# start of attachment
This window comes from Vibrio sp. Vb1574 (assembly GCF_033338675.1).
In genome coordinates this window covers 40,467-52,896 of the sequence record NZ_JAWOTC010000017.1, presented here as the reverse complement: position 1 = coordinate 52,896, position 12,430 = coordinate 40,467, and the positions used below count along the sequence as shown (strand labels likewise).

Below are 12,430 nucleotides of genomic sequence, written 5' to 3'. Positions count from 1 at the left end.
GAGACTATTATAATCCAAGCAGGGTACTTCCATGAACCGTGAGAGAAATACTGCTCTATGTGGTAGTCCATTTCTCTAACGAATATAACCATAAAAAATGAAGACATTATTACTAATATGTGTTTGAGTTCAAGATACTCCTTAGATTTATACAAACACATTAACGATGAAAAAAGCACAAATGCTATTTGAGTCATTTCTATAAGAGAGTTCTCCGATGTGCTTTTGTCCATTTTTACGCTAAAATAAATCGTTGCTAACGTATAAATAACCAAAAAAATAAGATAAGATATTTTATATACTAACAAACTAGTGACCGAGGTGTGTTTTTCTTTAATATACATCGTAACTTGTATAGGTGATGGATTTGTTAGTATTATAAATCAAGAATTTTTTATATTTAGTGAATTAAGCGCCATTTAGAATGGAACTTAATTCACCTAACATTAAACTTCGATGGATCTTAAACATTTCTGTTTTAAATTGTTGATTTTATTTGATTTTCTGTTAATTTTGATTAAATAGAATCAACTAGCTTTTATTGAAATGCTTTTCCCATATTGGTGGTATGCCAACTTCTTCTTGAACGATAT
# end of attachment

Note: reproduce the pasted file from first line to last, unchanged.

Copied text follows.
This window comes from Vibrio sp. Vb1574 (assembly GCF_033338675.1).
In genome coordinates this window covers 40,467-52,896 of the sequence record NZ_JAWOTC010000017.1, presented here as the reverse complement: position 1 = coordinate 52,896, position 12,430 = coordinate 40,467, and the positions used below count along the sequence as shown (strand labels likewise).

Below are 12,430 nucleotides of genomic sequence, written 5' to 3'. Positions count from 1 at the left end.
GAGACTATTATAATCCAAGCAGGGTACTTCCATGAACCGTGAGAGAAATACTGCTCTATGTGGTAGTCCATTTCTCTAACGAATATAACCATAAAAAATGAAGACATTATTACTAATATGTGTTTGAGTTCAAGATACTCCTTAGATTTATACAAACACATTAACGATGAAAAAAGCACAAATGCTATTTGAGTCATTTCTATAAGAGAGTTCTCCGATGTGCTTTTGTCCATTTTTACGCTAAAATAAATCGTTGCTAACGTATAAATAACCAAAAAAATAAGATAAGATATTTTATATACTAACAAACTAGTGACCGAGGTGTGTTTTTCTTTAATATACATCGTAACTTGTATAGGTGATGGATTTGTTAGTATTATAAATCAAGAATTTTTTATATTTAGTGAATTAAGCGCCATTTAGAATGGAACTTAATTCACCTAACATTAAACTTCGATGGATCTTAAACATTTCTGTTTTAAATTGTTGATTTTATTTGATTTTCTGTTAATTTTGATTAAATAGAATCAACTAGCTTTTATTGAAATGCTTTTCCCATATTGGTGGTATGCCAACTTCTTCTTGAACGATAT